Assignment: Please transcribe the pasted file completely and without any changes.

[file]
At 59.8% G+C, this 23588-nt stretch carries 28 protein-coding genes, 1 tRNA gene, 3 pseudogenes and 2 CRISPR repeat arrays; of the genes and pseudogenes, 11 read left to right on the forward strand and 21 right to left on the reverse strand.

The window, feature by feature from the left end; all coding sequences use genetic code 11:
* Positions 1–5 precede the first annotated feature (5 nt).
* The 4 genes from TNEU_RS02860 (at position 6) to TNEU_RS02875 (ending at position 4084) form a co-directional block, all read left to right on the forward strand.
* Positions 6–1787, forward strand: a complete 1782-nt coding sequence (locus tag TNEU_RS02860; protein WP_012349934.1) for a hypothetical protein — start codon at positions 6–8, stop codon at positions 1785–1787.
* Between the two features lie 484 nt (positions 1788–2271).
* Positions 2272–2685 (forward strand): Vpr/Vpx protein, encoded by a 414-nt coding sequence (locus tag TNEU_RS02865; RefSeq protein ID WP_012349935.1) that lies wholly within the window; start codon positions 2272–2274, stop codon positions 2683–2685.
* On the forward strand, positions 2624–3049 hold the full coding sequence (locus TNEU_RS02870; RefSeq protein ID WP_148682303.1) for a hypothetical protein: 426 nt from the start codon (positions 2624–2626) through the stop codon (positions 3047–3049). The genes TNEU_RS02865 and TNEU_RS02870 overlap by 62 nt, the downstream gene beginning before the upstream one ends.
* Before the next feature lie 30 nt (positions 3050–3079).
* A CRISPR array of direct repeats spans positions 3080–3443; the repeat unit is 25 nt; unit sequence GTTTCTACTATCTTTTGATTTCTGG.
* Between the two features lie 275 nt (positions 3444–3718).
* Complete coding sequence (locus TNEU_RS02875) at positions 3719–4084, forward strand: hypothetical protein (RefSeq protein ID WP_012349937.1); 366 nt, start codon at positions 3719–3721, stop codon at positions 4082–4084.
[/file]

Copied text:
At 59.8% G+C, this 23588-nt stretch carries 28 protein-coding genes, 1 tRNA gene, 3 pseudogenes and 2 CRISPR repeat arrays; of the genes and pseudogenes, 11 read left to right on the forward strand and 21 right to left on the reverse strand.

The window, feature by feature from the left end; all coding sequences use genetic code 11:
* Positions 1–5 precede the first annotated feature (5 nt).
* The 4 genes from TNEU_RS02860 (at position 6) to TNEU_RS02875 (ending at position 4084) form a co-directional block, all read left to right on the forward strand.
* Positions 6–1787, forward strand: a complete 1782-nt coding sequence (locus tag TNEU_RS02860; protein WP_012349934.1) for a hypothetical protein — start codon at positions 6–8, stop codon at positions 1785–1787.
* Between the two features lie 484 nt (positions 1788–2271).
* Positions 2272–2685 (forward strand): Vpr/Vpx protein, encoded by a 414-nt coding sequence (locus tag TNEU_RS02865; RefSeq protein ID WP_012349935.1) that lies wholly within the window; start codon positions 2272–2274, stop codon positions 2683–2685.
* On the forward strand, positions 2624–3049 hold the full coding sequence (locus TNEU_RS02870; RefSeq protein ID WP_148682303.1) for a hypothetical protein: 426 nt from the start codon (positions 2624–2626) through the stop codon (positions 3047–3049). The genes TNEU_RS02865 and TNEU_RS02870 overlap by 62 nt, the downstream gene beginning before the upstream one ends.
* Before the next feature lie 30 nt (positions 3050–3079).
* A CRISPR array of direct repeats spans positions 3080–3443; the repeat unit is 25 nt; unit sequence GTTTCTACTATCTTTTGATTTCTGG.
* Between the two features lie 275 nt (positions 3444–3718).
* Complete coding sequence (locus TNEU_RS02875) at positions 3719–4084, forward strand: hypothetical protein (RefSeq protein ID WP_012349937.1); 366 nt, start codon at positions 3719–3721, stop codon at positions 4082–4084.